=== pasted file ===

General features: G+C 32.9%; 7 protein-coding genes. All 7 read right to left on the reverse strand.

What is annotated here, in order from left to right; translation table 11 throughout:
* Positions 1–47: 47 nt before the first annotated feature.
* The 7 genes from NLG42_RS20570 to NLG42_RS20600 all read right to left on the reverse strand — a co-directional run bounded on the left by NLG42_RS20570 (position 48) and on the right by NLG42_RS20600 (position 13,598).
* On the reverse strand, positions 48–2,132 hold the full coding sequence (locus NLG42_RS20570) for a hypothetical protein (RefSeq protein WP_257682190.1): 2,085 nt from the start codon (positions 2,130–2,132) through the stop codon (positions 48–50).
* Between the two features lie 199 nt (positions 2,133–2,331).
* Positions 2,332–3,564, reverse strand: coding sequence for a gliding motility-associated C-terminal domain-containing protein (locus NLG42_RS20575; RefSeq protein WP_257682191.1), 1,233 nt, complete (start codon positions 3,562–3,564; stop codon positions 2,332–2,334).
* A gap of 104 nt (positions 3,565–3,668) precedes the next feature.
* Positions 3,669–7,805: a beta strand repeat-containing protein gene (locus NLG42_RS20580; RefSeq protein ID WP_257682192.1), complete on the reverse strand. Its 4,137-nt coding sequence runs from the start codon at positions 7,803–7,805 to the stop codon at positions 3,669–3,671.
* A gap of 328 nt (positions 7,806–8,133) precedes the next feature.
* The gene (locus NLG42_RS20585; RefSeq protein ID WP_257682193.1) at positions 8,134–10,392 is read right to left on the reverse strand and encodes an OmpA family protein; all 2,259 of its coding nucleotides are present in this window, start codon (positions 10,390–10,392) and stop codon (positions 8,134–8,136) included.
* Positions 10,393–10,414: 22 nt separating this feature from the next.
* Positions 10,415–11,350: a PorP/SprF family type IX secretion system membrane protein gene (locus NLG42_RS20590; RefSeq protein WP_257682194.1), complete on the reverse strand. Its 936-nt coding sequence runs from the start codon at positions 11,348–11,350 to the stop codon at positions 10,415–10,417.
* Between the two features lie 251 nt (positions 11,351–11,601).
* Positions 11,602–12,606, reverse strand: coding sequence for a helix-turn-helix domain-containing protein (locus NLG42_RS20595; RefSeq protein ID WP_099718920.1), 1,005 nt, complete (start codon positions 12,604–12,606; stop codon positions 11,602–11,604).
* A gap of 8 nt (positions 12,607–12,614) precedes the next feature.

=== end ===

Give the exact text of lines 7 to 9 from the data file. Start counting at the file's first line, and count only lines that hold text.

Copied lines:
* Positions 2,332–3,564, reverse strand: coding sequence for a gliding motility-associated C-terminal domain-containing protein (locus NLG42_RS20575; RefSeq protein WP_257682191.1), 1,233 nt, complete (start codon positions 3,562–3,564; stop codon positions 2,332–2,334).
* A gap of 104 nt (positions 3,565–3,668) precedes the next feature.
* Positions 3,669–7,805: a beta strand repeat-containing protein gene (locus NLG42_RS20580; RefSeq protein ID WP_257682192.1), complete on the reverse strand. Its 4,137-nt coding sequence runs from the start codon at positions 7,803–7,805 to the stop codon at positions 3,669–3,671.